In coaching and consulting I help endurance athletes achieve their goals, which often includes finishing an Ironman or striving for a PR. Typically, triathletes focus on preparation and are very disciplined to complete the necessary training for their event. Regardless of how well these athletes train they often experience anxiety leading up to and during their race. Hammermeister and Burton (1995) have extensively studied endurance athletes, what type of anxiety is experienced, if anxiety has a major effect on performance, and the pattern of anxiety in single-sport athletes versus those competing in triathlon.

In a recent session using the Sport-Clinical Intake Protocol (Taylor, 1992) revealed that this athlete experiences debilitating anxiety. We explored her symptoms, which include both somatic and cognitive, and are consistent with research findings that symptoms intensify around Ironman competitions. This athlete will be taking the Competitive State Anxiety Inventory-2 (CSAI-2) in the upcoming weeks so we can quantify how this athlete experiences anxiety surrounding competition. Results will provide comparison to other distances and types of racing, as well as to norms of other triathletes at her age and level. Additionally, we will follow-up with a post-race evaluation to investigate how this athlete attributes the effect of her anxiety to her performance. Given the research we would expect greater anxiety prior to an Ironman than in shorter triathlons, and running or cycling races. The rationale behind this increase in anxiety was identified by Lazarus and Folkman’s (1984) stress model, which anticipates such consequences when there is perceived threat, lack of perceived control, or inadequate coping resources. The extensive amount of equipment in triathlon and the length of the race create greater unknown elements and increases chances that the athlete will need to cope with adversity at some point during the race. Furthermore, these athletes may only race 1-2-times per year, providing few opportunities to test out training and race strategies.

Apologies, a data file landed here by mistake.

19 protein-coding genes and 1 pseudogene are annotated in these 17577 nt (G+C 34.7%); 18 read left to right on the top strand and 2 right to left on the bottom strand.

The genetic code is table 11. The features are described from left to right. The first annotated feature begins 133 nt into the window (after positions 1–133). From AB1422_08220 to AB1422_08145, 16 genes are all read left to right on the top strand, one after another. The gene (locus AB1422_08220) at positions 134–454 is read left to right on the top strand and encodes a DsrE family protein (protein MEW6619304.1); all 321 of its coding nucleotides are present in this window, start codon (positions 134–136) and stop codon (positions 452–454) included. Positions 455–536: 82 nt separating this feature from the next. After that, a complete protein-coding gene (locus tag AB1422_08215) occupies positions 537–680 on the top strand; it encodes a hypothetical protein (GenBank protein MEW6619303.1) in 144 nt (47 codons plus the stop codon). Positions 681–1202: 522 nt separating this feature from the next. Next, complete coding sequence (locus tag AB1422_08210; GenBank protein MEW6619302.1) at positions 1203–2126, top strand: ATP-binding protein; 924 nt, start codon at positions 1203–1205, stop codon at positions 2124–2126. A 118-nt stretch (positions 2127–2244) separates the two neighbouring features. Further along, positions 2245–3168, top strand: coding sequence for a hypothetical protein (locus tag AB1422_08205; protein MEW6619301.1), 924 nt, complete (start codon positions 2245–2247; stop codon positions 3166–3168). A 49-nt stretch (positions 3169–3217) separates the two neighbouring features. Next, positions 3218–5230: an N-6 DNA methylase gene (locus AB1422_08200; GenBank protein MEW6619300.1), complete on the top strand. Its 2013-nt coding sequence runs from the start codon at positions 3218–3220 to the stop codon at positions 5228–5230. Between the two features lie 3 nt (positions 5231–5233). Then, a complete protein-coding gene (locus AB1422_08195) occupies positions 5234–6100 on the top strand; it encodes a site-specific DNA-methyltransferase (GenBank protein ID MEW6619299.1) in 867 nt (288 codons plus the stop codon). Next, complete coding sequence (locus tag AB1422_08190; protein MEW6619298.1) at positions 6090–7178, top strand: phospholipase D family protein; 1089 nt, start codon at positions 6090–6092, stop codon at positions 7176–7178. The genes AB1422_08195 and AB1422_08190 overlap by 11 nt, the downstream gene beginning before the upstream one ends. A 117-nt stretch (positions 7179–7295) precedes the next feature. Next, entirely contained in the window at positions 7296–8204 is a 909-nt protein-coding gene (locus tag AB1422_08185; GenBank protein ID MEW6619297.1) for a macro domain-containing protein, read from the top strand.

Though it is important to identify the antecedents and consequences of anxiety in Ironman triathletes, the reason for taking such assessments should be to then explore potential solutions and strategies for reducing anxiety. Research finds that somatic anxiety tends to dissipate once the race begins, whereas, cognitive anxiety can effect performance outcomes, especially as the athlete experiences fatigue and challenges beyond training experience. This is useful for developing interventions that will have the greatest impact on performance. Due to races lasting 10-17 hours, our work should be targeted towards reducing cognitive anxiety. These assessment tools can also be used to demonstrate to the athlete the progress they have made which may in turn, boost confidence even more.

For the complete article, check out: http://journals.humankinetics.com/tsp-back-issues/tspvolume9issue1march/anxietyandtheironmaninvestigatingtheantecedentsandconsequencesofenduranceathletesstateanxiety

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